Cracking open his memoir, the first thing you’ll notice about Broecker is his dedication to friendship. In A Geochemist in His Garden of Eden, Broecker starts by thanking three of his mentors and then three of his closest friends—expressing that he doesn’t have the space to thank everyone, though he points the reader to the appendix where they can find 51 people he mentored, students he considers his inspiration. Ultimately, the acknowledgements take up the same amount of space as a regular chapter.
Dr. Bärbel Hönisch, an associate earth science professor at Lamont, recalls Broecker wandering down the hall. He would often stop at her office to chat, but there was a certain objective to these talks, something Broecker hoped to gain. He always wanted to learn something. “I could always tell whether he got what he wanted or he did not because, if he did, he would turn left and go back to his office,” Hönisch tells me, “and, if not, then he would turn right and go to [Jerry] or Bob.”
Dr. Dorothy Peteet, a Lamont scientist and professor, describes her close friendship with Broecker. She, Broecker, and Kukla made up a troublesome trio, with Kukla often instigating Broecker’s playful side.
Everybody at Lamont seems to remember the laundry list of Broecker’s classic pranks. They’ve spread like tall tales. In fact, the stories were perpetuated by Broecker himself. Nearly everybody I talk to knows the story of Broecker and Peteet removing Kukla’s tires from his car and replacing them with cement blocks—Kukla had important, high-profile visitors from China coming that same day. Peteet recalls hiding with Broecker in the bushes, waiting for Kukla to realize what happened. When Kukla emerged from the building, he was fuming. Broecker and Peteet jumped from the bushes, laughing like children.
Broecker took mud from a core on a cruise, molded it into a brownie, and fed it to a coworker. He brought a blow-up doll to the hospital to scare his nurses. When Broecker took an interview he didn’t want to give, he demanded it be in his office, and pressed a button on a statue which caused its pants to fall off in the background as he answered questions about climate change. The list goes on.
Broecker knew how to take the simple moments and configure them into something spectacular, something that would outlive him, something that would exist in its own right.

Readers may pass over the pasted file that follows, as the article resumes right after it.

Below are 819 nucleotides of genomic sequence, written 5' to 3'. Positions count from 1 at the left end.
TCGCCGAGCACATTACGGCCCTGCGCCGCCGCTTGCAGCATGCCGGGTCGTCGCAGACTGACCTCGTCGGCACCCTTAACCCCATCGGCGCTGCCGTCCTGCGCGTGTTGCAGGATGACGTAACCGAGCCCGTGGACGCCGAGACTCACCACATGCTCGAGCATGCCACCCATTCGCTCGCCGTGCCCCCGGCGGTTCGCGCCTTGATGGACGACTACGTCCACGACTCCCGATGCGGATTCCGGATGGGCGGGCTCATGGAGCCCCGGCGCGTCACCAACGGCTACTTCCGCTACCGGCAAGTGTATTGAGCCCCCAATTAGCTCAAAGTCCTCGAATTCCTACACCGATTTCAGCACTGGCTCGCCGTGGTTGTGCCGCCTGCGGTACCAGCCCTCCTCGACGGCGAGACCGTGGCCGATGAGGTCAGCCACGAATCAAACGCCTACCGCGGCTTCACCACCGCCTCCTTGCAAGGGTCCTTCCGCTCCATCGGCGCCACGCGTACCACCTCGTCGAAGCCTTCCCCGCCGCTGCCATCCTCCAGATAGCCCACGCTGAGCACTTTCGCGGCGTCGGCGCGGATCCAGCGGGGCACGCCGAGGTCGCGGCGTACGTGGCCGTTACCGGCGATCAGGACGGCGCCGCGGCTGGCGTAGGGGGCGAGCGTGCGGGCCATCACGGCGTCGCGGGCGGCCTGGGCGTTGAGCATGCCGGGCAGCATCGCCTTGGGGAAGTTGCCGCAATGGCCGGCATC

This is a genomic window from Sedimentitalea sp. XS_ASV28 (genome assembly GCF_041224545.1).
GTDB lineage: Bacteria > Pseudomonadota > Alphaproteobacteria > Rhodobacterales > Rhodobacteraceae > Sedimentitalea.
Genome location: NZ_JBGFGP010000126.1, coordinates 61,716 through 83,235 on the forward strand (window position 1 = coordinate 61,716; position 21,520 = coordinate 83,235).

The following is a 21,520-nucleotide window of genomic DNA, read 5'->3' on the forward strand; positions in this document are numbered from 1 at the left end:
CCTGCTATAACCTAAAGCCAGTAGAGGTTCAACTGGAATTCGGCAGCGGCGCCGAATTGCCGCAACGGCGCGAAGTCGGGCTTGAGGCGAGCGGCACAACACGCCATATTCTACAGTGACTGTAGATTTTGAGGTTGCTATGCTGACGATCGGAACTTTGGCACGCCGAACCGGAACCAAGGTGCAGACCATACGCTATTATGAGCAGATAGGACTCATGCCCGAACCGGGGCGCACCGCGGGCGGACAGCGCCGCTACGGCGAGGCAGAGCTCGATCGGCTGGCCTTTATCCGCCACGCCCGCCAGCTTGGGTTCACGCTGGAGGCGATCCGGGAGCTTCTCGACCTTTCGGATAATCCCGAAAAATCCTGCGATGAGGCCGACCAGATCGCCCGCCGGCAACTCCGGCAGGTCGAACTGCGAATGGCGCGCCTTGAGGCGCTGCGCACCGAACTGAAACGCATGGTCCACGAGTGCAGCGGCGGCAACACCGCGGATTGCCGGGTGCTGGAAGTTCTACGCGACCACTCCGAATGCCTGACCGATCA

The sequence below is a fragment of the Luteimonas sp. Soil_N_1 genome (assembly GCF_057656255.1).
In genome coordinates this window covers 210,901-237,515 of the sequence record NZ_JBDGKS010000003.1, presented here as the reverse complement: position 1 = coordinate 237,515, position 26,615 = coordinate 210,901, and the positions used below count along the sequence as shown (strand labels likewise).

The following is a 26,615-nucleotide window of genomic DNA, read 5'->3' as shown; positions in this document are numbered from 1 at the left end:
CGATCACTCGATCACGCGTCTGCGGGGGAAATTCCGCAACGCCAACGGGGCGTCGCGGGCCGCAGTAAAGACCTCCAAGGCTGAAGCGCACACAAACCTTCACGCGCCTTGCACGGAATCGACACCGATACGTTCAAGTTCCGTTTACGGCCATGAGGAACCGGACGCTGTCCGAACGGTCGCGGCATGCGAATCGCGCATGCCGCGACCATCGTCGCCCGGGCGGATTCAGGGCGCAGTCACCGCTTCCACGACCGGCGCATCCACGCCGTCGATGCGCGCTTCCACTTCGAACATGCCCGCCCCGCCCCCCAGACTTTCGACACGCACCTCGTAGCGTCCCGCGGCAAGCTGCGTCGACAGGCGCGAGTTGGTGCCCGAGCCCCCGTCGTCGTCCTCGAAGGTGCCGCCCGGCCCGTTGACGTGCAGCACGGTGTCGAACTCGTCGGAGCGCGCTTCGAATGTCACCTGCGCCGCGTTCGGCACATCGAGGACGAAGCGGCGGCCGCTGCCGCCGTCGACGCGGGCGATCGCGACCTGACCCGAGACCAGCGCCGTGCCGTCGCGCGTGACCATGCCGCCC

As I stand in Broecker’s office, McManus realizes that his first-ever ocean cruise was Broecker’s last. There is a certain nostalgia—one tinged with both excitement and despair—in his tone. He points at a photograph of a geyser on Broecker’s bookshelf.
“We went to Iceland together, and that's the original geyser,” McManus remembers. “It was incredible—as a Ph.D. student—to go and stand next to this incredible force of nature that could explode with incredible energy and any moment—”
“We’re talking about Wally?” Catanzaro interrupts, laughing.
“—and then the geyser was there too,” McManus finishes, grinning a toothy smile toward Catanzaro. “Don’t step on my joke!”
“You were taking too long!”
“Timing is everything.”
Whenever I mention that I want to understand Broecker’s personal side, people point me in the direction of Elizabeth Clark—nobody knew him better than she did. Broecker and Clark met at Hungarian Pastry Shop. By this time, Broecker had lost his first wife, and Clark was divorced. It was wintertime, and Clark was reading a book about malaria.
“Why are you reading about malaria? It’s 17 degrees outside,” Broecker said.
Clark explained she was taking a medical anthropology course at Columbia. They got to talking, and after Clark expressed her desire for a change in her life, Broecker suggested she interview for a job at Lamont. Soon after, Clark became employed as Broecker’s assistant, and after years of friendship, their relationship evolved into something more.
Clark wears blue jeans, a blue shirt, and a darker blue vest. She fidgets with her blue table mat as she tells me about their relationship. She and Broecker eloped in Reno. They didn’t tell anyone before it happened. Broecker proposed the idea as Clark sat in her Lamont office, preparing for their hydrology meeting in Nevada. They took an afternoon during their trip to go to a courthouse, get a marriage license, and hire a justice of the peace to do a quick service. There were no rings, religion, or name changes (“I would never change my name to Broecker because Clark is so easy. You can't beat Clark, right?”). She tells me, “It was only five minutes, and it was beautiful!”
Clark consistently refers to herself and Broecker as dull, perhaps because they didn’t see value in wedding rings or material things. Broecker hated shopping so much that he would even wait outside the grocery store if he ever accompanied Clark to pick up milk and eggs. Their ceremony reflects their simplicity, but not dullness: “We know that we got married on a lark, with full pleasure, in less than an hour,” she reflects, “because we went back to the car and there was another five or 10 minutes left on the parking meter.”